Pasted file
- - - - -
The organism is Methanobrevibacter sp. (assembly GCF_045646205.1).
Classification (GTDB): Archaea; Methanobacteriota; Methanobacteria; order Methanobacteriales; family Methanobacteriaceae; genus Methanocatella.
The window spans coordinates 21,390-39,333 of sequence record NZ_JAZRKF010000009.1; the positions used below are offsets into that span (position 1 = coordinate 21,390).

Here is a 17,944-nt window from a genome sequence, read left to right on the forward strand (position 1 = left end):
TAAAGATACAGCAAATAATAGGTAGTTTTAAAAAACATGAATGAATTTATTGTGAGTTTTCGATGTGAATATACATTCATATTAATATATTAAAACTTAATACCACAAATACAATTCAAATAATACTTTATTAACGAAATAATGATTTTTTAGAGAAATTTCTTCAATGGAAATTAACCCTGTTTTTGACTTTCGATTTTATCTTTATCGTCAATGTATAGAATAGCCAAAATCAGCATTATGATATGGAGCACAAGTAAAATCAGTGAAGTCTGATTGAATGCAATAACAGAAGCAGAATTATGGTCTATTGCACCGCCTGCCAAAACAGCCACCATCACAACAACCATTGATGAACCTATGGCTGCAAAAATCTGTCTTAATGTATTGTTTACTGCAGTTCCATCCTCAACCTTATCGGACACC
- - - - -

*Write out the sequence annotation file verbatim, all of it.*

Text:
The organism is Methanobrevibacter sp. (assembly GCF_045646205.1).
Classification (GTDB): Archaea; Methanobacteriota; Methanobacteria; order Methanobacteriales; family Methanobacteriaceae; genus Methanocatella.
The window spans coordinates 21,390-39,333 of sequence record NZ_JAZRKF010000009.1; the positions used below are offsets into that span (position 1 = coordinate 21,390).

Here is a 17,944-nt window from a genome sequence, read left to right on the forward strand (position 1 = left end):
TAAAGATACAGCAAATAATAGGTAGTTTTAAAAAACATGAATGAATTTATTGTGAGTTTTCGATGTGAATATACATTCATATTAATATATTAAAACTTAATACCACAAATACAATTCAAATAATACTTTATTAACGAAATAATGATTTTTTAGAGAAATTTCTTCAATGGAAATTAACCCTGTTTTTGACTTTCGATTTTATCTTTATCGTCAATGTATAGAATAGCCAAAATCAGCATTATGATATGGAGCACAAGTAAAATCAGTGAAGTCTGATTGAATGCAATAACAGAAGCAGAATTATGGTCTATTGCACCGCCTGCCAAAACAGCCACCATCACAACAACCATTGATGAACCTATGGCTGCAAAAATCTGTCTTAATGTATTGTTTACTGCAGTTCCATCCTCAACCTTATCGGACACC